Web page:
Weekly insights into our crazy world.

Friday, July 8, 2016



The totals are in from Hollywood and it doesn't look good. A record 162 TV shows were cancelled after the 2015 - 16 season. Granted: Twenty years ago, there were only four networks...compared to the 34 today...but it is still a staggering number nonetheless. Also surprising was the number of sitcoms on the cancelled shows list. Even shows with big names like Rob Lowe got the axe. While the sitcom genre seems simple, the truth is it takes a complicated mix of writing, celebrity and silliness to create the perfect situation comedy. But when you succeed, you've captured the nation's heart. Here are the top ten of all time:

#10 Big Bang Theory. 9 seasons. 2007 - present.  Once the butt of many a sitcom joke, Nerds today are on top. The Fonz would be amazed! One of the geeks on the show (Leonard Hofstadter) even has a gorgeous blonde girlfriend. As expected, much of the humor is found when the socially-challenged dudes try to interact with the real world.

#9. Mary Tyler Moore Show. 7 seasons. 1970 - 77.  For a sitcom to succeed, it's a good idea to pick a completely new situation to base the plot around. Featuring a single career woman as the central character was truly ground-breaking back in 1970. Unlike the working girls in the Big Bang Theory (who never cook or clean), Mary tries to balance gender stereotypes. The best episodes are her disastrously funny dinner parties.

#8. Gilligan's Island. 3 seasons. 1964 - 67.  While it's rare to pick super-silly situations for today's shows, this was the norm back in the sixties. Talking horses, magical jeanies and shipwrecked castaways dominated prime time lineups. Gilligan stood above the others. Balancing outstanding physical comedy, high speed camera tricks and jokes galore, it is seared in every American's memory forever.

#7. Cheers. 11 seasons. 1982 - 1993.  A Boston tavern served as the place "where everybody knows your name." A parade of local patrons confided in Sam Malone, the handsome bartender with a colorful past. Wildly popular, it was nominated for 'Best Comedy' every single year it aired.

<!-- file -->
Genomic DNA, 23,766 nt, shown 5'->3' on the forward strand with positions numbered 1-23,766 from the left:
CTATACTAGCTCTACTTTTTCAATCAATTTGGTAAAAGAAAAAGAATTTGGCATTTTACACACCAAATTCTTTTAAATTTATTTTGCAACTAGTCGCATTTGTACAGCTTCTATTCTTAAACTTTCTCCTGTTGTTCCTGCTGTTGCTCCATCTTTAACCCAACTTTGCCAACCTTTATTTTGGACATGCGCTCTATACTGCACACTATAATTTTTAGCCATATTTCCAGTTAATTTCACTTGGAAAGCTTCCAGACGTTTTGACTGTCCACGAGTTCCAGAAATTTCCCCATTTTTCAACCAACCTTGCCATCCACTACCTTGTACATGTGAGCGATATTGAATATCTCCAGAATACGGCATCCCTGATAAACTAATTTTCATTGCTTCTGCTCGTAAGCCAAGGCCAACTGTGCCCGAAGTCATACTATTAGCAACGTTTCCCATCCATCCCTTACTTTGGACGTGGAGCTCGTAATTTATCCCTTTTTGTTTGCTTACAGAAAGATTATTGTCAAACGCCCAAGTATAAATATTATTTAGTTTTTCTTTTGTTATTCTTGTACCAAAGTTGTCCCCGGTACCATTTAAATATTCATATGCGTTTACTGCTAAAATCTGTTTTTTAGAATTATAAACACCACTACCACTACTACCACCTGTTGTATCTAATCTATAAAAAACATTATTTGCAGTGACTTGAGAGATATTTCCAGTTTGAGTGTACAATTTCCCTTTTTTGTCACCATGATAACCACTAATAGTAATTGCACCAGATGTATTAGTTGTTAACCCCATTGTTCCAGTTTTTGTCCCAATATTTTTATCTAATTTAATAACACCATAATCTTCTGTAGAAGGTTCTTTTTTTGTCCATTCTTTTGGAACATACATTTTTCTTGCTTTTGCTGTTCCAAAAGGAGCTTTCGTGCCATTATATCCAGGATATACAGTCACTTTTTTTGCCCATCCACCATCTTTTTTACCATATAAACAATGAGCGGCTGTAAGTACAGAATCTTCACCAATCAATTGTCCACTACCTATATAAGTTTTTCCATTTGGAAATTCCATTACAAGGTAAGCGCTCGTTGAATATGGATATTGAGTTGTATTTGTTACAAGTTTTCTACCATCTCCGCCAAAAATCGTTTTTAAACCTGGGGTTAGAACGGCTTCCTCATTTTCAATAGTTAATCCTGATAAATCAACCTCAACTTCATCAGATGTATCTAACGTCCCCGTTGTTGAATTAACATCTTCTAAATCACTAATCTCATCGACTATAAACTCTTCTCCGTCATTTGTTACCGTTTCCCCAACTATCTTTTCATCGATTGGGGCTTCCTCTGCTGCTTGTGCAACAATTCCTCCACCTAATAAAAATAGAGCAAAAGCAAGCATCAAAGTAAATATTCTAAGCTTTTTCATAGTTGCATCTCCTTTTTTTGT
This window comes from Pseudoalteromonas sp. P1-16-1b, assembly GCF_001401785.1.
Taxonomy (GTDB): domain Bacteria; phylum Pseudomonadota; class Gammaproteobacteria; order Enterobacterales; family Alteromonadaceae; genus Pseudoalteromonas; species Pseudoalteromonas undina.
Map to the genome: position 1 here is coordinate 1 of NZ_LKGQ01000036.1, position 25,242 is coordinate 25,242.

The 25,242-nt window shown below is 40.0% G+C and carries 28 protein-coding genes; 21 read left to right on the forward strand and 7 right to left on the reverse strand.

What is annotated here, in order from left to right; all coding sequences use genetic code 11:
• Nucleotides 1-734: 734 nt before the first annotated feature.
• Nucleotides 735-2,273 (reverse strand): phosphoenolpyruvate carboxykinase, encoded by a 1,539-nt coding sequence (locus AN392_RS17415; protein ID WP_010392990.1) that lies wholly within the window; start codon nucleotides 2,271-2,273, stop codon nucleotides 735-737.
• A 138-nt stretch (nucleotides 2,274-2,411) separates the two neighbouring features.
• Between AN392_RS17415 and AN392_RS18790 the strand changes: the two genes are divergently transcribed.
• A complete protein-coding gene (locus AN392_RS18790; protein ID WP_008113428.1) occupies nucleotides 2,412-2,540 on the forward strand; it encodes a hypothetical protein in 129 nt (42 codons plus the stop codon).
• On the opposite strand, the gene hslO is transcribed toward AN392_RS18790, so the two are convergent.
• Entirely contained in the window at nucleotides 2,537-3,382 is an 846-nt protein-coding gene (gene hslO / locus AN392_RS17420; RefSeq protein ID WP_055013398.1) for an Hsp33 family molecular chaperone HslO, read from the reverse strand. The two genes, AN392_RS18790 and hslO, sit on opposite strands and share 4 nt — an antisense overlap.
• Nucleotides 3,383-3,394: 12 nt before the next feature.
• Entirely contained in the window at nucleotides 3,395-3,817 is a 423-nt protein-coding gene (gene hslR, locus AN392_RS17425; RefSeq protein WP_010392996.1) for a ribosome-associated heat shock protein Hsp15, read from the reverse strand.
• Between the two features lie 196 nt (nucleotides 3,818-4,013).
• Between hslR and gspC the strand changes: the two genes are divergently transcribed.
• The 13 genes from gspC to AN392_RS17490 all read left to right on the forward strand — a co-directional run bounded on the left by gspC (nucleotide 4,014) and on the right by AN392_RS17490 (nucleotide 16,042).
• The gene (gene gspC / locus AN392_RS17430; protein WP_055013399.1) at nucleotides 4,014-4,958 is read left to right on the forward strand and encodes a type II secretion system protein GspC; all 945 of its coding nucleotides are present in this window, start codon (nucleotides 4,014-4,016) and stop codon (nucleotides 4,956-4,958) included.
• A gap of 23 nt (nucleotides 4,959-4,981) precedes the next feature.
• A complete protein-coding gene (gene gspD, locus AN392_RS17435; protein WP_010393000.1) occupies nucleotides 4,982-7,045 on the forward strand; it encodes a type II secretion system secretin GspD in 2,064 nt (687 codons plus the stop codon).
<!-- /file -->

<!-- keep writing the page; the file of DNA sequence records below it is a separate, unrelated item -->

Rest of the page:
#6. Friends. 10 seasons. 1994 - 2004. Here, we follow the trials and tribulations of six buddies in Manhattan. For ten years, they dated each other, two got married and two broke up. For ten years, America dutifully tuned in every Thursday to find out what's next. The final episode in 2004 was the most watched TV event of the decade.

#5. All In The Family. 8 seasons. 1971 - 79. In this program, the situation is social change. Archie Bunker's role in the healing the wounds of this turbulent era cannot be understated. As the ultimate anti-hero for bigotry, his actions helped many understand the complex, new society created by the Civil Rights movements of the 1960's.

#4.  Seinfeld. 9 seasons. 1998 - 98. Billed as a "show about nothing" this program instead focused on the minutiae of daily life. Plots revolved around a series of coincidences that miraculously get solved in under thirty minutes. While many sitcoms use the formula of inserting a successful stand-up comedian as the lead, Seinfeld succeeded by surrounding him with an amazing supporting cast. Who doesn't instantly laugh at Cosmo Kramer?

#3. The Brady Bunch. 5 seasons. 1969 - 74.  Another sitcom formula is the tired-and-true 'Family with a Twist.' Meet the Brady's: Three boys from one parent, three girls from the other. But this "group would somehow form a family," and win over millions of viewers. The episodes are the most aired reruns ever. While Archie Bunker delved head-first into tense issues, the Brady's stayed in the simple world of prom dates, sibling rivalry and roller skates.

#2. I Love Lucy. 6 seasons. 1951 - 57.  When TV first began in 1950, it was horribly boring: Dull newscasts, the Texaco Star Theater and slow Westerns. Yawn. Then along came the world's first situation-comedy. I Love Lucy wrote the book on how the genre is to be done: Take Lucille Ball and place her in outrageous plots. In a way, all future sitcoms are just a re-hash of Lucy, Ricky, Fred and Ethel.

#1. Three's Company. 8 seasons. 1977 - 84. In 1980, Lucille Ball was asked what her favorite TV show was. Yep, she loved Three's Company the most. She called Jack Tripper the "most gifted physical comedian since Charlie Chaplin." She also loved the writing: A simple misunderstanding resulting in uproarious hijinks. We agree. Great comedy goes just over the line of good taste, and that's exactly where you'll find this show.

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